The Courtyards of the Viana Palace, Cordoba, Italy
Table of Contents
- 1. The Reception Courtyard
- 2. The Archive Courtyard
- 3. The Chapel Courtyard
- 4. The Gate Courtyard
- 5. The Gardener’s Courtyard
- 6. The Well Courtyard
- 7. The Pool or Greenhouse Courtyard
- 8. The Garden
- 9. The Madame Courtyard
- 10. The Column Courtyard
- 11. The Grille Courtyard
- 12. The Orange-tree Courtyard
- 13. The Courtyard of the Cats
Contributing greatly to the beauty of the open spaces of the Viana Palace, twelve beautiful courtyards and a garden together form what has indeed been called a Museum of Courtyards. This ensemble of green spaces, first opened to the public in 1980, has been oficially designated an Artistic Garden.
1. The Reception Courtyard
The beautiful Renaissance doorway opens onto this, the main courtyard of the Palace. It is bordered by a portico which reflects its aristocratic character. The stone pillars, the semicircular arches, the blue windows of the upper floor set in whitewashed walls and the cobbled paving combine to form a perfectly balanced background for the exquisite plants which decorate it, including the central palm. Celestinas, bougainvilleas and fairy roses wind their way up the pillars, and the heady perfume of the night-blooming jessamine scents the spring nights. Near the entrance, inscriptions on tiles recall royal visits.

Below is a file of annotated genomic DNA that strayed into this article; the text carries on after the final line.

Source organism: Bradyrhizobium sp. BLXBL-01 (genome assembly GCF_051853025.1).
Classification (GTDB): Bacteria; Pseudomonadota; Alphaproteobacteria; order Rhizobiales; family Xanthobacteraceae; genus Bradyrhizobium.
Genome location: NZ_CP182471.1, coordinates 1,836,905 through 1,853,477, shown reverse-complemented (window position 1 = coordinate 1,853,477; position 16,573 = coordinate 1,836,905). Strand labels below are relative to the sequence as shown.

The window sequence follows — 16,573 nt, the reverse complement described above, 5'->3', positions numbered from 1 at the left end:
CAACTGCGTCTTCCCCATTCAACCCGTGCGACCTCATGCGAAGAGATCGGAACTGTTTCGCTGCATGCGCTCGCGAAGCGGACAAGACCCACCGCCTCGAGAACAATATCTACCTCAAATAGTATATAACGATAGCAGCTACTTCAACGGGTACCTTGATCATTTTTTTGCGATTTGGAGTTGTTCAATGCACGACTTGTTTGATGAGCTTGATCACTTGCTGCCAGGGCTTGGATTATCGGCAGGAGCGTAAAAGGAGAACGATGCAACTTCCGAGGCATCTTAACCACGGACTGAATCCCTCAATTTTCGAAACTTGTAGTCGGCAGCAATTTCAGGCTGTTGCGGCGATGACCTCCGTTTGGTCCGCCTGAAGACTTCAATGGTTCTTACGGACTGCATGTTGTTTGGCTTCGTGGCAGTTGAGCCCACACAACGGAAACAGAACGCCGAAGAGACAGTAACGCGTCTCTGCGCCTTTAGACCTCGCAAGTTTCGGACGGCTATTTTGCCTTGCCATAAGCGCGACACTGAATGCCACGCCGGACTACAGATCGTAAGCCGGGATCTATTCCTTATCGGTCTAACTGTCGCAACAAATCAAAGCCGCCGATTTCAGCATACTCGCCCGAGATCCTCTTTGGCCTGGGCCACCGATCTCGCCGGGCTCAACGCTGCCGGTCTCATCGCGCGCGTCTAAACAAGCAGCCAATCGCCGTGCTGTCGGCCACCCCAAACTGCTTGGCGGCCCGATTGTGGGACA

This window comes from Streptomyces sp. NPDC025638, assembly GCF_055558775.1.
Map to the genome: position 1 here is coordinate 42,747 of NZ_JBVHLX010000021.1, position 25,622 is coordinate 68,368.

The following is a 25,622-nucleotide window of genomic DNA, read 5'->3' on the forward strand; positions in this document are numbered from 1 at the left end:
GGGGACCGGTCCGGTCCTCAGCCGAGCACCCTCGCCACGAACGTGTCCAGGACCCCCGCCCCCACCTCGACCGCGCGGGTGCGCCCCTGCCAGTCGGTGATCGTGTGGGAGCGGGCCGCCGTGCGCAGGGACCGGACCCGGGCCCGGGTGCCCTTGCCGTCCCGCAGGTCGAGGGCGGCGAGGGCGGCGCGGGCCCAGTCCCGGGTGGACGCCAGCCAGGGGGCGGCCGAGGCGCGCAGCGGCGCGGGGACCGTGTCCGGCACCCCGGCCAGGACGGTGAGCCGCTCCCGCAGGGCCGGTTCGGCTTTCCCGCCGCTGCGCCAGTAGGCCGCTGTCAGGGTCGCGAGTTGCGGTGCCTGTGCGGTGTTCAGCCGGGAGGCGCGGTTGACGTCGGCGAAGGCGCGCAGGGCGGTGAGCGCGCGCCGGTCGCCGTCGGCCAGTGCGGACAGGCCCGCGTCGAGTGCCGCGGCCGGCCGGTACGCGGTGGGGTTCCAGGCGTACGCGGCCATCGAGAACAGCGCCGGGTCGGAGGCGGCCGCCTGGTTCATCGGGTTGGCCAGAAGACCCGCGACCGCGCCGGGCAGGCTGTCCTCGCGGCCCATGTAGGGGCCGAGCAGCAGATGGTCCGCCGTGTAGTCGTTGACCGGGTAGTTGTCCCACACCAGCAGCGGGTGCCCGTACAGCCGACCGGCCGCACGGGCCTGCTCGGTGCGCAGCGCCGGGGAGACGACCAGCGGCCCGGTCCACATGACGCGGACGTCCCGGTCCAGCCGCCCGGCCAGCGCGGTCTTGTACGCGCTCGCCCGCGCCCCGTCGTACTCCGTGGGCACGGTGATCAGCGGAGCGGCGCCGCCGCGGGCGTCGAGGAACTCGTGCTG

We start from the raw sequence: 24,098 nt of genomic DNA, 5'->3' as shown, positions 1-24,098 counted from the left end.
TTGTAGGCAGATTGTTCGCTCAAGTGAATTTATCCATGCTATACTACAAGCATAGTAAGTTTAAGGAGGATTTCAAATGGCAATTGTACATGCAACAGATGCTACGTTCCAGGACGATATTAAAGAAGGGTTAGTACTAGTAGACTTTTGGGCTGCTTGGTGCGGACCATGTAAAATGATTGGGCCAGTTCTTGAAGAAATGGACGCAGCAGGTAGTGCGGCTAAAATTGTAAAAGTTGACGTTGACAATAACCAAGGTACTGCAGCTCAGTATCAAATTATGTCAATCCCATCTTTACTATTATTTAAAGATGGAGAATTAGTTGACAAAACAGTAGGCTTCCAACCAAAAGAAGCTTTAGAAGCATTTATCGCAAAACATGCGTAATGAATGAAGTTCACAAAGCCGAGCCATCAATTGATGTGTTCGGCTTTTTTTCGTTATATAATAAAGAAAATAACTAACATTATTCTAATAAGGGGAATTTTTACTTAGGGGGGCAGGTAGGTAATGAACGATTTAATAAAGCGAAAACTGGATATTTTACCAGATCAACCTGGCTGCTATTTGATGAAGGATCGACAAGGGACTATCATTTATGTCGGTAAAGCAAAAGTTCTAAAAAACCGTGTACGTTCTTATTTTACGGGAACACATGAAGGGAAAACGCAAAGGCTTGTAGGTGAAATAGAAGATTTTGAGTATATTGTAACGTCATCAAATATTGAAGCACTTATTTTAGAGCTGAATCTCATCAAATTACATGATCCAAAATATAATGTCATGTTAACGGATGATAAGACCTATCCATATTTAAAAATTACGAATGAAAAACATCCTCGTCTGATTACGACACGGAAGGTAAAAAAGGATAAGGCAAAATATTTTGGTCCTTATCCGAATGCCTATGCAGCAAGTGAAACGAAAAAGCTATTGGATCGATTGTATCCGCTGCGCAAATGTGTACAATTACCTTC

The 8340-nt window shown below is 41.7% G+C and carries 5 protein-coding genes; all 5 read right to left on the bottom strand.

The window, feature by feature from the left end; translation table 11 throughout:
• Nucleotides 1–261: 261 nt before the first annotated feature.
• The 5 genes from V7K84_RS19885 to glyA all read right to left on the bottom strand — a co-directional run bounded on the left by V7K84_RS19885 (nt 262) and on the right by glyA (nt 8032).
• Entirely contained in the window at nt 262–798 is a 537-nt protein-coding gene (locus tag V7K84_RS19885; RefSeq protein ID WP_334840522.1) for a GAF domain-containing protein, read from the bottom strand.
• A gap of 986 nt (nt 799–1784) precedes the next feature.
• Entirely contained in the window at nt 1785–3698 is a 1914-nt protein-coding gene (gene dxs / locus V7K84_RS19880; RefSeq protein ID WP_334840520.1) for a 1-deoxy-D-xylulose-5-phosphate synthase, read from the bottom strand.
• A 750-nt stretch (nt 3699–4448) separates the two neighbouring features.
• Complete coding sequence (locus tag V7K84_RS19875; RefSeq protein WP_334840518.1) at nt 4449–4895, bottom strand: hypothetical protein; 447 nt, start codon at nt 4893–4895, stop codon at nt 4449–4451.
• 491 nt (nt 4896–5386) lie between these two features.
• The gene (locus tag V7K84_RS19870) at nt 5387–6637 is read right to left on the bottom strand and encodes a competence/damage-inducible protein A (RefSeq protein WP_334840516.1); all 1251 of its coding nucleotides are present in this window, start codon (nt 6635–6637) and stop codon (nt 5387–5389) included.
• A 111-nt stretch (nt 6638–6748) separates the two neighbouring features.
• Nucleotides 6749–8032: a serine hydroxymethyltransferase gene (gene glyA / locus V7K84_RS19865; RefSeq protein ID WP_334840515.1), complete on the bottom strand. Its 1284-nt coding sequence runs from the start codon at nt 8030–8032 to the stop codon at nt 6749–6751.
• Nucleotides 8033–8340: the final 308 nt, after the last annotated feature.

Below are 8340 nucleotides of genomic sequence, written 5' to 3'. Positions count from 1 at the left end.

2. The Archive Courtyard
This courtyard takes its name from the Palace’s historical archives, which overlook it. The whiteness of the walls contrasts with the green flowerbeds set in its corners, which form a perfect background for the old mandarin orange-trees. The gravel paths lead to a simple fountain decorated with tiles.
3. The Chapel Courtyard
The courtyard is named after an old chapel which formerly opened off the southern wall. It is a very tranquil place, and the murmur of the central fountain is conducive to meditation under the perpetual shade of the venerable orange trees. The courtyard is bordered on two sides by a colonnade where the visitor can admire some beautiful Roman mosaics. The north wall is covered by kaffir lilies, leafy ferns and climbing ivy.
4. The Gate Courtyard